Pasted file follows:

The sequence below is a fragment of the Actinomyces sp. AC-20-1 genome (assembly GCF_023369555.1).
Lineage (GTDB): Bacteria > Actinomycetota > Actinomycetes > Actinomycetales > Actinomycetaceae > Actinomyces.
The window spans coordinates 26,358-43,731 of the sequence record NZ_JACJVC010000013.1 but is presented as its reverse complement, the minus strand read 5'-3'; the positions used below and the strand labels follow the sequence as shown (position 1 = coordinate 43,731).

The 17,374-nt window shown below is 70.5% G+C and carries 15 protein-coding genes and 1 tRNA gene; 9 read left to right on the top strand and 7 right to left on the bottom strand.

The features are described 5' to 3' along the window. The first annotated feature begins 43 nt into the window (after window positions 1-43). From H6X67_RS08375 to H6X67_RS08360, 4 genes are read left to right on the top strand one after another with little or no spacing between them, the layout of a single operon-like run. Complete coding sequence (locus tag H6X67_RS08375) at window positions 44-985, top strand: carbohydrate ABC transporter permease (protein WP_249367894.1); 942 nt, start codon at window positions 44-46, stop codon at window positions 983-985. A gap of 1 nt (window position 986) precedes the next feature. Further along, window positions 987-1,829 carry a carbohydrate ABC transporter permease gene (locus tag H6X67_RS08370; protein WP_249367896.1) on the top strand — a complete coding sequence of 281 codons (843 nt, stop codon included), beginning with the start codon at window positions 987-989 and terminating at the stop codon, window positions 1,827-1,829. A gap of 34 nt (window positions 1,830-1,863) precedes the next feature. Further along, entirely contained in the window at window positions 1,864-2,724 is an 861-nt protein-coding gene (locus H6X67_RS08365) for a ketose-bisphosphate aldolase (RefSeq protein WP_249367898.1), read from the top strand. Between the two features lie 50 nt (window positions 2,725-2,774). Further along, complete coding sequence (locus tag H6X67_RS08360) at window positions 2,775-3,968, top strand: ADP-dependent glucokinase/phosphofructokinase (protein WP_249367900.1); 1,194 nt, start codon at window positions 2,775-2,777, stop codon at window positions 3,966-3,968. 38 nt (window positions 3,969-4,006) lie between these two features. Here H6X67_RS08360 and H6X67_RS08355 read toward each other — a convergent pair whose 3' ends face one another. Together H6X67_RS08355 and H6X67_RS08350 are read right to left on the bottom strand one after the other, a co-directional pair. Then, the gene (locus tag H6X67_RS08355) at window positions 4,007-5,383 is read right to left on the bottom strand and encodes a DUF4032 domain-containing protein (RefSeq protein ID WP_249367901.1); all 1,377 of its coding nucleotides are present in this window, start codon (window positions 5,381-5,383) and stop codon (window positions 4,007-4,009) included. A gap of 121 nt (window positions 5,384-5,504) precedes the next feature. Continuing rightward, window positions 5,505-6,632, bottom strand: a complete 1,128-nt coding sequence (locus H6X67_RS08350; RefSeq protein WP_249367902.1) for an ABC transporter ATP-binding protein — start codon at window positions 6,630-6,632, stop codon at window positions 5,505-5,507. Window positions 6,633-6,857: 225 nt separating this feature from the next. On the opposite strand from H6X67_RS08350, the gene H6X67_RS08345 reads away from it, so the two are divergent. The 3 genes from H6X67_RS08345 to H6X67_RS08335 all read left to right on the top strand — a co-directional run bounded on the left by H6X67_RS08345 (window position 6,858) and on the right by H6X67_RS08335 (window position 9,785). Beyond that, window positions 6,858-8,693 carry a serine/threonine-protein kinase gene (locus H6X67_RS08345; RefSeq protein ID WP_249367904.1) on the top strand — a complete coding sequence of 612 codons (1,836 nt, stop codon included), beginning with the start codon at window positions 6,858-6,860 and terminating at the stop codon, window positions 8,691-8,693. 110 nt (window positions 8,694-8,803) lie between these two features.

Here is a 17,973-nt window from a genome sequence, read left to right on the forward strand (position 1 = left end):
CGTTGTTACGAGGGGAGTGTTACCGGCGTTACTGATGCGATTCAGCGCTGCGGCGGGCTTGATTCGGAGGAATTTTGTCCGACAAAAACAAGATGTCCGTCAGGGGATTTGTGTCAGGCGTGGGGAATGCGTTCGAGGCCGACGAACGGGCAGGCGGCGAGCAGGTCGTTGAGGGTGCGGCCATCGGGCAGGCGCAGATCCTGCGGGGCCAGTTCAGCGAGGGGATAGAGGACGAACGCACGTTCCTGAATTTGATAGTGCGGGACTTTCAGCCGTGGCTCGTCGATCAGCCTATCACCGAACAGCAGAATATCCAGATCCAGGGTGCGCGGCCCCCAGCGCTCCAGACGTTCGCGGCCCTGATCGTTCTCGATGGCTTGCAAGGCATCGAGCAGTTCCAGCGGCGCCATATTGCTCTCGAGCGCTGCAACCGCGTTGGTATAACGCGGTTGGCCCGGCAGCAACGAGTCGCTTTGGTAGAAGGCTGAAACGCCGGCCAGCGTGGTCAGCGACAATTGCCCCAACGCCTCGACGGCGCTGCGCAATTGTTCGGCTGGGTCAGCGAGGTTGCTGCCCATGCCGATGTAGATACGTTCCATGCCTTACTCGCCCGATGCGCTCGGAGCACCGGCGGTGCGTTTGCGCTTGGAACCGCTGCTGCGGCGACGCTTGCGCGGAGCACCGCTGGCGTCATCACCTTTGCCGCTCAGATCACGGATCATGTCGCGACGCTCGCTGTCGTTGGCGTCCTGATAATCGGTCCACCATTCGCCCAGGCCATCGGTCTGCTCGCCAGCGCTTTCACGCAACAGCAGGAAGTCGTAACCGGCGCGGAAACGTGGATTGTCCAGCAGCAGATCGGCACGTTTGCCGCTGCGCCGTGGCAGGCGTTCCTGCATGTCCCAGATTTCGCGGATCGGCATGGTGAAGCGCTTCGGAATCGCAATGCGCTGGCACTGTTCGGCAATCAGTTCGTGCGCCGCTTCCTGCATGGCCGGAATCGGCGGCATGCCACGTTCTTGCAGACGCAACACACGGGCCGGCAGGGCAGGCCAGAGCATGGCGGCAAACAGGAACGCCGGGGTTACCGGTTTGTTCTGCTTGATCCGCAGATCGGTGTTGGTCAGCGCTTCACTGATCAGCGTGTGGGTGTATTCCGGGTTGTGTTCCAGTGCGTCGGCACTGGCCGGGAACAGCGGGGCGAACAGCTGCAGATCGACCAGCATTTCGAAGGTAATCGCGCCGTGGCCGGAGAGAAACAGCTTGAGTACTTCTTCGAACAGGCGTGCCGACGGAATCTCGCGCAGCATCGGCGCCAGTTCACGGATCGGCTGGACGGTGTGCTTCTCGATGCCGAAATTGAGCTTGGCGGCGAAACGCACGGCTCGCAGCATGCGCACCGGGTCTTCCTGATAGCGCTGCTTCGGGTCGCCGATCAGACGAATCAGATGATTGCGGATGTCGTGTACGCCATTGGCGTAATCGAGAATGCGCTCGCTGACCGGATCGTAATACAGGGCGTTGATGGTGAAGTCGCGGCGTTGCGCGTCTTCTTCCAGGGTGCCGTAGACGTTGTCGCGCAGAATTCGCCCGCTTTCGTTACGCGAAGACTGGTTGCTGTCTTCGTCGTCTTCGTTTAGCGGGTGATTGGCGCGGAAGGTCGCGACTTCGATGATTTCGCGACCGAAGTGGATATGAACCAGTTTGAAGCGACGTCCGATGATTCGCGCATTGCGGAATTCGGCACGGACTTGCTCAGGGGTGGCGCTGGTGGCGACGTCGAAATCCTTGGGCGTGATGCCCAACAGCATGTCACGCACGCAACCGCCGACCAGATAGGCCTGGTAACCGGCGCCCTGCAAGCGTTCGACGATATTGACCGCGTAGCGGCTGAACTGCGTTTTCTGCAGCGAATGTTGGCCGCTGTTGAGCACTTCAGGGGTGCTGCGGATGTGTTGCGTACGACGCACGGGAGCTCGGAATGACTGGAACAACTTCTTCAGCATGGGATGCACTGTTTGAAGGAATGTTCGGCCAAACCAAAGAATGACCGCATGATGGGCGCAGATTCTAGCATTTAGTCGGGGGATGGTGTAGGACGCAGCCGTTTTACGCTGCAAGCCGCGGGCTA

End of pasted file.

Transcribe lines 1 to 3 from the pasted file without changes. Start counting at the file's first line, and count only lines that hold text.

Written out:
The sequence below is a fragment of the Actinomyces sp. AC-20-1 genome (assembly GCF_023369555.1).
Lineage (GTDB): Bacteria > Actinomycetota > Actinomycetes > Actinomycetales > Actinomycetaceae > Actinomyces.
The window spans coordinates 26,358-43,731 of the sequence record NZ_JACJVC010000013.1 but is presented as its reverse complement, the minus strand read 5'-3'; the positions used below and the strand labels follow the sequence as shown (position 1 = coordinate 43,731).